The Hamilton County Board of Education will meet for a strategic planning session at Central High School tonight and Saturday. Tonight’s meeting is scheduled to begin at 5 p.m. and Saturday’s session begins at 8 a.m.
The feasibility of Hamilton County schools bringing busing in-house and expanding the role of its pool of independent bus drivers was discussed Thursday night during the school board's meeting.
The district could save about $1.9 million a year by taking over busing, Assistant Superintendent of Finance Christie Jordan told the board. It would cost about $12.7 million a year for the district to run buses and continue contracting with its 49 independent bus owners/operators, according to Jordan's calculations.
School board member Rhonda Thurman was quick to point out that the estimate does not include what it would cost the district to buy a bus fleet, which is expected to cost about $10 million for used buses and more than $20 million for new ones.
"Every time we try to do something ourselves, it doesn't seem to work out," Thurman said, cautioning the board about unforeseen costs and hurdles they'll likely face taking over transportation.
The district currently spends about $15 million a year on transportation, $11 million of which goes to Durham School Services, the company contracted by the board to run about 200 routes. Durham's contract expires this summer, but due to the Nov. 21 crash that killed six Woodmore Elementary students, the company has offered to extend its contract with the district for one year, while continuing to offer the numerous new safety features it added to its buses following the fatal crash.
During the four-hour meeting, the board decided to postpone its vote to issue a request for proposals for the busing contract. The board did vote unanimously to extend the independent drivers' contracts for four years, noting that it can amend the contracts in the future to give the drivers more routes and adjust their compensation.
Last year, the district spent about $53,000 per bus operated by Durham and $63,000 for each of the the 49 buses operated by its independent contractors, Jordan said. This estimated cost does not include the $1,000 Hamilton County schools pays for liability insurance on each of the 49 independent drivers.
School employees told the board the cost is higher for independent drivers because the district provides a majority of the drivers with insurance benefits, which cost about $9,500 each. Thirty-five of the district's independent drivers' benefits were grandfathered in years ago, and the drivers are now asking the board to provide all independent drivers with benefits.
Jordan warned the board that providing the drivers with benefits could set a dangerous precedent, as these drivers are considered part-time, and other part-time employees do not get benefits.
The school board's attorney, Scott Bennett, said the district takes the position that independent drivers are not employees, but that line may get blurry if these drivers are all receiving benefits.
Independent drivers also want to be able to own and operate at least three buses and routes, as they are now limited to just one. The drivers are asking the board to give them 100 additional routes, leaving the district with about 90 routes — mostly to inner-city schools — uncovered.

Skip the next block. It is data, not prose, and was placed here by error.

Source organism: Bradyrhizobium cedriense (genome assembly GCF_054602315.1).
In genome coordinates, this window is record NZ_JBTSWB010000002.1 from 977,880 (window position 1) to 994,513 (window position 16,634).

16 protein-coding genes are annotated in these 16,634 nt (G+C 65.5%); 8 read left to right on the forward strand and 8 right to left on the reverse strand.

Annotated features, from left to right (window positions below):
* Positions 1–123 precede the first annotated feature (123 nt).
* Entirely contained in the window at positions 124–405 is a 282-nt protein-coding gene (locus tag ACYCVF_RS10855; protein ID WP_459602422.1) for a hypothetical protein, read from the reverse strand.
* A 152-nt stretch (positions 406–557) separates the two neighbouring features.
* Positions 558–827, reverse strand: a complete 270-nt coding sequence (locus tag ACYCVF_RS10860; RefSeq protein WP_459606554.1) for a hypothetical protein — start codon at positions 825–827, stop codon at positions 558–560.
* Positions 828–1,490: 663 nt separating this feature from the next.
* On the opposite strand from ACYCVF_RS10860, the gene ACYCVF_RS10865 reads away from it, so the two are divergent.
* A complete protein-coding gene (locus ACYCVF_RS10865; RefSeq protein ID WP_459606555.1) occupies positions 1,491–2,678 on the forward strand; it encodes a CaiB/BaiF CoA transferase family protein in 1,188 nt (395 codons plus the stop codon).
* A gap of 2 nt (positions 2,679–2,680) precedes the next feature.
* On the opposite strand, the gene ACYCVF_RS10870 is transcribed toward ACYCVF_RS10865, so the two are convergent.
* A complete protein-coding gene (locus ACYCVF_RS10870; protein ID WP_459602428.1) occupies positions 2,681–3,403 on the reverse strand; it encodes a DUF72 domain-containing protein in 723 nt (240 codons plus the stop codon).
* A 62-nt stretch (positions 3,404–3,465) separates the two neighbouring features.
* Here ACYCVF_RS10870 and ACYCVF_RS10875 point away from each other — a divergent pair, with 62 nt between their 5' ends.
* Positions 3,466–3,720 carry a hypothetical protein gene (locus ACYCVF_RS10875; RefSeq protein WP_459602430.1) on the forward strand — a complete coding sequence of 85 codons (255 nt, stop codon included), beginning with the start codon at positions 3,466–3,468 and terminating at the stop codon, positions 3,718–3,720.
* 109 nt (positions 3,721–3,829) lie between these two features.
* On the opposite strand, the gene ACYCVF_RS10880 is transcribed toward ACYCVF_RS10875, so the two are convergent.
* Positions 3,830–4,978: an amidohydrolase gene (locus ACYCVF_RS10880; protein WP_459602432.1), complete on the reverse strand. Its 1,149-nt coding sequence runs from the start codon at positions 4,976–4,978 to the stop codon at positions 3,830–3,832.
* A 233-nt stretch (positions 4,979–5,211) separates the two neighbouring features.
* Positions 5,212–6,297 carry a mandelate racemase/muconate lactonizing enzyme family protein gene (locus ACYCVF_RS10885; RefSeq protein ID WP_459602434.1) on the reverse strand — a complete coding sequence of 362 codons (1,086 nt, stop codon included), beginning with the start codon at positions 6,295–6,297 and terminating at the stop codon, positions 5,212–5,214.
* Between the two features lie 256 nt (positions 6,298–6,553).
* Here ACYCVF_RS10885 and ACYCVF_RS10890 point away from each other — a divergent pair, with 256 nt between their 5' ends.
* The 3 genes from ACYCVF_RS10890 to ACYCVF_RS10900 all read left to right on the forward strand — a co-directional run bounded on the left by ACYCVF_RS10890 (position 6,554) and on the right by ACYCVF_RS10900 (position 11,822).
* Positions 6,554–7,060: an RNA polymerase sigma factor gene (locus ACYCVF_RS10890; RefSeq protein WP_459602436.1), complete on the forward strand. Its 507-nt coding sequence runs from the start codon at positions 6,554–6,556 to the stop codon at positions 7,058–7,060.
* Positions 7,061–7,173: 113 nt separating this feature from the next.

Jason Welch, an independent bus driver who has driven in the district for 16 years, asked the board to consider the way it pays drivers, saying they want to make a flat rate of $340 per route each day and be guaranteed 180 days of pay.
School board member Tiffanie Robinson asked if the independent drivers would consider providing the district with a system to track complaints about drivers, like Durham recently has, or if the board would need to purchase that.
Welch said he's open to investigating either option.
"We get a lot of complaints the district doesn't know about," Welch added. "They are handled at the bus stop."
Thurman, along with several other school board members, voiced support for the independent drivers' safety record and the history they have with families in the district.
The board also voted to extend its custodial contract with ABM for 11 months. Board members said they've received complaints from principals and teachers about the quality of ABM's work, and school officials told them they've discussed the concerns with the company and can rebid the contract later this year, if needed.
School board member Joe Smith pointed out that the district is juggling a lot with the superintendent search and the busing decision.
"I can't imagine you guys having to handle another [request for proposals] right now," Smith said. "I think this is wise for you to do this, and just a good common sense approach. Sometimes we don't do that."
The Hamilton County Commission, which holds the school district's purse strings, has been debating giving the district $500,000 to repair the track at Central High School. The commission tabled a vote on Wednesday, but the board was asked to approve the funding in case it came back up for a vote.
The board unanimously voted to table a decision on receiving those funds from the commission.
School board member Karitsa Mosley Jones, along with Robinson and Thurman, voiced concern about accepting the money to fix a track when the district has many other facilities in dire repair. Thurman proposed the money instead be used for a school construction project at a school in desperate need of repair like Harrison Elementary.
Mosley Jones told the board she's worried that accepting these funds could set a bad precedent, and urged the board and the community to reset its priorities.
"We spend a lot of time talking about buses and balls and buildings," Mosley Jones said. "I'm worried about [students] running the test scores up."
Contact staff writer Kendi A. Rainwater at email@example.com or 423-757-6592. Follow her on Twitter @kendi_and.